for the King in Grenada. Both of these proposals are for things
Canada more-or-less has and I support them. The second
proposal is that the heir to the throne should have a unique
title in Grenada similar to how in the United Kingdom it is
the Prince of Wales. I've secretly wanted something similar
for Canada and I am glad they are going for it.
I'm not going to go through each tab in the header as there is
not anything too surprising. The Canadian League has a heavy
focus on fund-raising but its my understanding the Grenada
League hasn't quite got that aspect of their organization set up
yet so its absence is understandable.
A final point is making sure the website looks good on a
desktop computer as well as a smartphone. On this point the
Grenada website looks even better on mobile while the
Canadian website looks about the same. My blog is tooled
towards being viewed on a desktop and tends to look bad on
old and its membership spread out over several islands and
the wider diaspora it should come as no surprise its activities
are a bit limited. The following are a series of suggestions that
are based on what the Monarchist League of Canada does and
what I, myself, have done before.
The Monarchist League of Canada keeps its membership
constantly updated on things effecting the monarchy, fund-
raising drives, and membership initiatives. It is hard to
communicate too much with the membership and sadly very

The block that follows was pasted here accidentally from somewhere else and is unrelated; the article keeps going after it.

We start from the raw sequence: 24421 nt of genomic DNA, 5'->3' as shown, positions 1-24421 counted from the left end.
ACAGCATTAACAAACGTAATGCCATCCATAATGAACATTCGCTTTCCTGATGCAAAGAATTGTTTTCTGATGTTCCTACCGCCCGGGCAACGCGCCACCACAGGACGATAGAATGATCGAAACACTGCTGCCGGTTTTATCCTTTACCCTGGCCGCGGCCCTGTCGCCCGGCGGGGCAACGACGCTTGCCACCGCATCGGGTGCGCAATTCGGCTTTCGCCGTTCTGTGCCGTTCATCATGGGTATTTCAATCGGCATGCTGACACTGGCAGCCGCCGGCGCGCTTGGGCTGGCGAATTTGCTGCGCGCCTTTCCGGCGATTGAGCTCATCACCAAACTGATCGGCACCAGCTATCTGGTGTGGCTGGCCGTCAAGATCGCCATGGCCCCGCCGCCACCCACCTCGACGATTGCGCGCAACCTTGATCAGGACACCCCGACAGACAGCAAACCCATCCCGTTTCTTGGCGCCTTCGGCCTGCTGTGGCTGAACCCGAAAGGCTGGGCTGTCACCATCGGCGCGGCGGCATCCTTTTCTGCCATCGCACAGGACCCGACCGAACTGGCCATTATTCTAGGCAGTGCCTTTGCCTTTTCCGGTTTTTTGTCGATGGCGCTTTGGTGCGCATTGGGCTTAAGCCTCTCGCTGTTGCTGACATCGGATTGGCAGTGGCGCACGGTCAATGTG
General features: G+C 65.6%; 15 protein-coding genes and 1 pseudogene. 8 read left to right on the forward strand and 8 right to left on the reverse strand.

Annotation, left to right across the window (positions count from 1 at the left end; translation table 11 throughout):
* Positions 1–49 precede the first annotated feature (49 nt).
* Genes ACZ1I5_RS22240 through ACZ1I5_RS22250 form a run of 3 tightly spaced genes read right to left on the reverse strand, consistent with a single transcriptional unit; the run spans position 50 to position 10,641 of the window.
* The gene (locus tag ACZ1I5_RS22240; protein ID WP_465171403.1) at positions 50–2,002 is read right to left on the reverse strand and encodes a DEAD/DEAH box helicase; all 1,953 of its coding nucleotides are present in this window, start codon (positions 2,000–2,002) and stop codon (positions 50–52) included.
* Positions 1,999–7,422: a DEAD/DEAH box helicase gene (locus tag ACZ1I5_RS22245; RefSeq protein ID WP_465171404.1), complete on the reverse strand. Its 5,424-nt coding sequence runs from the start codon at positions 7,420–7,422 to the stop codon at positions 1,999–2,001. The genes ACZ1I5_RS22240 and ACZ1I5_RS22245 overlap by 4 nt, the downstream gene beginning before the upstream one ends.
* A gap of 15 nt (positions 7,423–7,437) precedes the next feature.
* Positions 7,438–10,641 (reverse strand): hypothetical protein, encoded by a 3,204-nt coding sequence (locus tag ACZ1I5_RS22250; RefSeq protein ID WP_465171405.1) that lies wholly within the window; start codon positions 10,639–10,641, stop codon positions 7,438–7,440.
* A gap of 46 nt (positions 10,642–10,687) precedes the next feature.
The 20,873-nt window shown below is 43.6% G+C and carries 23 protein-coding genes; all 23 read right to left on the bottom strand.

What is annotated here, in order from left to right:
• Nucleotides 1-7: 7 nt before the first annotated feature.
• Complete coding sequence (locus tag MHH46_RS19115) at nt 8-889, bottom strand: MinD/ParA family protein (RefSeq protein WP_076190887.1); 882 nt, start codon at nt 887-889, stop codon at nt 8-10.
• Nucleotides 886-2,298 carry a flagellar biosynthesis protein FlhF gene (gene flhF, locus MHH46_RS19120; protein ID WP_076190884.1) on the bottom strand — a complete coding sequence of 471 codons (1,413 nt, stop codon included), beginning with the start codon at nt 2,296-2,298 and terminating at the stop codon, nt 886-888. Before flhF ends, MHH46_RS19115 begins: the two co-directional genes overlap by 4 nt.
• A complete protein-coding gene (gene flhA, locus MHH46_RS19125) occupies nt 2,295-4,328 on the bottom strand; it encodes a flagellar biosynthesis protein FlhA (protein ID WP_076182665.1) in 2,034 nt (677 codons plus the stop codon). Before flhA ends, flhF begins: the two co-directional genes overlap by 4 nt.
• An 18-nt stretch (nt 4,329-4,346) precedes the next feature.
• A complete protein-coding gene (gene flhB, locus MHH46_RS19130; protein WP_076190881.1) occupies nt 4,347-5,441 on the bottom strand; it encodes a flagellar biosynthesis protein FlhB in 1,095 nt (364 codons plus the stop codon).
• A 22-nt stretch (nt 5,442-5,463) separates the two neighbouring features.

easy to communicate too little. I should note that one type of
email the League sends out frequently is a letter-writing
campaign (usually to members of parliament).
Being a Resource
The Monarchist League of Canada publishes flyers and
booklets explaining the Canadian Monarchy as part of their
dedication to education. I've requested such publications from
time-to-time in order to distribute. Because its an issue in the
Canadian context, this has included doing full reports on how
much the monarchy costs Canadians which is published every
few years. The Grenada Monarchist League doesn't have to do
any of these things specifically but the League should be able to support monarchists in advocacy and education.
One thing I have done for several years now is 'leadership
surveys' such as these ones. It is important to know who
can be counted on to support the monarchy. Do note that it is
recommended that monarchist league remain non-partisan.
The Monarchist League of Canada has benefitted from having
members in every party and not being seen as being 'out to
get anyone'. Which brings us to...
Members of the Monarchist League of Canada are often called
on to speak to the media when an issue concerning the
monarchy comes up. Publishing the reports on the
monarchy's cost is only possible because it has the trust of
multiple departments to let them see how money is spent.
The Monarchist League of Canada has an extensive social
media profile but they are also able to get someone to look
after it full-time. In terms of organizing people I'm a bit of a
sceptic on how useful it can be.
It is good to see people coming together in a shared love of the
Grenadian Monarchy and I look forward to their future
A Kisaragi Colour